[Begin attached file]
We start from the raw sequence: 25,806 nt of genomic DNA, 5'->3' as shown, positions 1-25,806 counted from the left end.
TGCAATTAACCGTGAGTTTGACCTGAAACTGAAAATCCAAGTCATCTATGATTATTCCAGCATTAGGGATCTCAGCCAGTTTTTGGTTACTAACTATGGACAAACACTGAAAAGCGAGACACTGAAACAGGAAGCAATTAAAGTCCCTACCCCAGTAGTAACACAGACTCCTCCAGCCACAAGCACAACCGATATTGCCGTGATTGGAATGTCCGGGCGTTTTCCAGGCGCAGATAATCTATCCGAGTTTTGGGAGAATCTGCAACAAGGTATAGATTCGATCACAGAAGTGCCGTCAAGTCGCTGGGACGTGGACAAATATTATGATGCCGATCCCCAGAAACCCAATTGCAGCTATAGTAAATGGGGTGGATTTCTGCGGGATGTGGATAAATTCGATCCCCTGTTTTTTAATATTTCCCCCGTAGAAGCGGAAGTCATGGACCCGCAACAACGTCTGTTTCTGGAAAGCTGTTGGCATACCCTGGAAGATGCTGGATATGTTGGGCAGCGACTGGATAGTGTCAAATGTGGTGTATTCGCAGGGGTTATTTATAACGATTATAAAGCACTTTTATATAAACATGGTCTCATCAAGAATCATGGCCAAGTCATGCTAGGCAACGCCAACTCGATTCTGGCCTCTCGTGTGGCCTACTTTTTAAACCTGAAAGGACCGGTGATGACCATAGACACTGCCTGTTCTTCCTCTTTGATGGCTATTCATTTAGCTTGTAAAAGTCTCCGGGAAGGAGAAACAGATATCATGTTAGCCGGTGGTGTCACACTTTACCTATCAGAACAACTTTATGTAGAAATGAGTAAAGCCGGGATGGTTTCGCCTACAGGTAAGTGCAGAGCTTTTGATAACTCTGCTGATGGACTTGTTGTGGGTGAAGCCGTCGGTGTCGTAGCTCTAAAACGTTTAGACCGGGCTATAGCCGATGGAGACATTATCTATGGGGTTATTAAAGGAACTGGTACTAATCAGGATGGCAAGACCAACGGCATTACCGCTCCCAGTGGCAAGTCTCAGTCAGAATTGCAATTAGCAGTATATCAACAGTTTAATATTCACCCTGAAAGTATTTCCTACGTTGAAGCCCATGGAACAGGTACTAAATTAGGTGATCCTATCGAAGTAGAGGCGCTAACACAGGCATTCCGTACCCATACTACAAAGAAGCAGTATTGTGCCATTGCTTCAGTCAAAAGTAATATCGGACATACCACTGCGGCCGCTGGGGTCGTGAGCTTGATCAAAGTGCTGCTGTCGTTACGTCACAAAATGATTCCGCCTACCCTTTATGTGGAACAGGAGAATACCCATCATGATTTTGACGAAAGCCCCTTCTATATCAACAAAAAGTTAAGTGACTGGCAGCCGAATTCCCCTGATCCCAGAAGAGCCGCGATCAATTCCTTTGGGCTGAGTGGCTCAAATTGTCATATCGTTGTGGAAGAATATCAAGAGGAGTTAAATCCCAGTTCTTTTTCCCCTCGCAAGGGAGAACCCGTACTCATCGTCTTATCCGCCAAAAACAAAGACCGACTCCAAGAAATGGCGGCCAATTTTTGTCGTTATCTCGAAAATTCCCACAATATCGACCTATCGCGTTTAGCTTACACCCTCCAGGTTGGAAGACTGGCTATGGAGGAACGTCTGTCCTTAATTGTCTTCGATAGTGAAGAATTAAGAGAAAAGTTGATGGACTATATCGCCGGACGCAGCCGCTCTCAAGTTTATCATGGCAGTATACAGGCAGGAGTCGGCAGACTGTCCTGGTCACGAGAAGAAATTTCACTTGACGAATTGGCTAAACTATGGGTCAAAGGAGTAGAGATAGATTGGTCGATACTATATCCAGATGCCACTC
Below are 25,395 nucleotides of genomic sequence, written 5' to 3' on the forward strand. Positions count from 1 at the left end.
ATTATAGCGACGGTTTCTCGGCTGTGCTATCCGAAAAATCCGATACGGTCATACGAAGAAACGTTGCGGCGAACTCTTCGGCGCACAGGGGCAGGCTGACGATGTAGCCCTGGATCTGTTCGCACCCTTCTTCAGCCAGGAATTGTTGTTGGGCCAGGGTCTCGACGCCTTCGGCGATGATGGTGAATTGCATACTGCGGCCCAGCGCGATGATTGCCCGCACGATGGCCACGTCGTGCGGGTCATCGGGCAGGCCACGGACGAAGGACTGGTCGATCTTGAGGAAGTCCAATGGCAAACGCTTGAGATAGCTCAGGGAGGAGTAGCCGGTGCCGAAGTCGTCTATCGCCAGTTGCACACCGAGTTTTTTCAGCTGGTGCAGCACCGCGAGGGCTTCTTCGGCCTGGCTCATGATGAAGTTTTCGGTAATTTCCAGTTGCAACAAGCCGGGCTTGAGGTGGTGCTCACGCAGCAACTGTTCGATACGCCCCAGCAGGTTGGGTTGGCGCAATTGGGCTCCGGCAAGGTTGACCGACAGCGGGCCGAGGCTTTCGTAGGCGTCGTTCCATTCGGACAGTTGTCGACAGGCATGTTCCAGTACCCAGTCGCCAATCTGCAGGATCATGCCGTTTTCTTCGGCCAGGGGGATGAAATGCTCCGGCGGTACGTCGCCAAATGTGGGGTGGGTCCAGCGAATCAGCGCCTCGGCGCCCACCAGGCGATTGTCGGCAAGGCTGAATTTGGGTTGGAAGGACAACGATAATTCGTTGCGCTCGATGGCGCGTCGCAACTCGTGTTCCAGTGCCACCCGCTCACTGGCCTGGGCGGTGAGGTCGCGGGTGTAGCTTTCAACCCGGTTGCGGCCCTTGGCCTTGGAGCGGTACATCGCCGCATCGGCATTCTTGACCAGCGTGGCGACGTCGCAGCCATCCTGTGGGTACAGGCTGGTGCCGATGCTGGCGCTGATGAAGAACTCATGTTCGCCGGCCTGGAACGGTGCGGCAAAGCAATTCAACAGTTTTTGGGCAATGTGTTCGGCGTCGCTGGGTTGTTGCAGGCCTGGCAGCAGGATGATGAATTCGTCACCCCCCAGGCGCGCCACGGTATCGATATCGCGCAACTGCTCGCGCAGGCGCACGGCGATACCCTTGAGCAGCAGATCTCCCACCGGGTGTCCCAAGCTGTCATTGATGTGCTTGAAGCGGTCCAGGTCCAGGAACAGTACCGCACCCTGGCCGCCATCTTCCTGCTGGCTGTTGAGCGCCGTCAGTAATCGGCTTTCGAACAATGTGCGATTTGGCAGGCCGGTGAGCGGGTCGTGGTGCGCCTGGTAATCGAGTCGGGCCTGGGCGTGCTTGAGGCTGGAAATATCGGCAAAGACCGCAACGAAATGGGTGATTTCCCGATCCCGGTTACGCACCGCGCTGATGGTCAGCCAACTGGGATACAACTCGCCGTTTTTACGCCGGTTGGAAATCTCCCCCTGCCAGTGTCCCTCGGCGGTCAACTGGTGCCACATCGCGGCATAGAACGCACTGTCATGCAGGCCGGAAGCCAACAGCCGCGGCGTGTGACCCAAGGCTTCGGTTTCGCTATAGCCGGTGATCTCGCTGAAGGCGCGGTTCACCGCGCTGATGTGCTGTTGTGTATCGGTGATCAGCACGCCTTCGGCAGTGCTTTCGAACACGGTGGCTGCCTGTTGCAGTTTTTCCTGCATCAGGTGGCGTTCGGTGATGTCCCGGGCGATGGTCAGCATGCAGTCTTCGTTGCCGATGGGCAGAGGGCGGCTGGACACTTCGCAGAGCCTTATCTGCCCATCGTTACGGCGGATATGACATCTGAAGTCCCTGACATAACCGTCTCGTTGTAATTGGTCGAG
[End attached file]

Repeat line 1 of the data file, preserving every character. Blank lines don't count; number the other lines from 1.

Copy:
We start from the raw sequence: 25,806 nt of genomic DNA, 5'->3' as shown, positions 1-25,806 counted from the left end.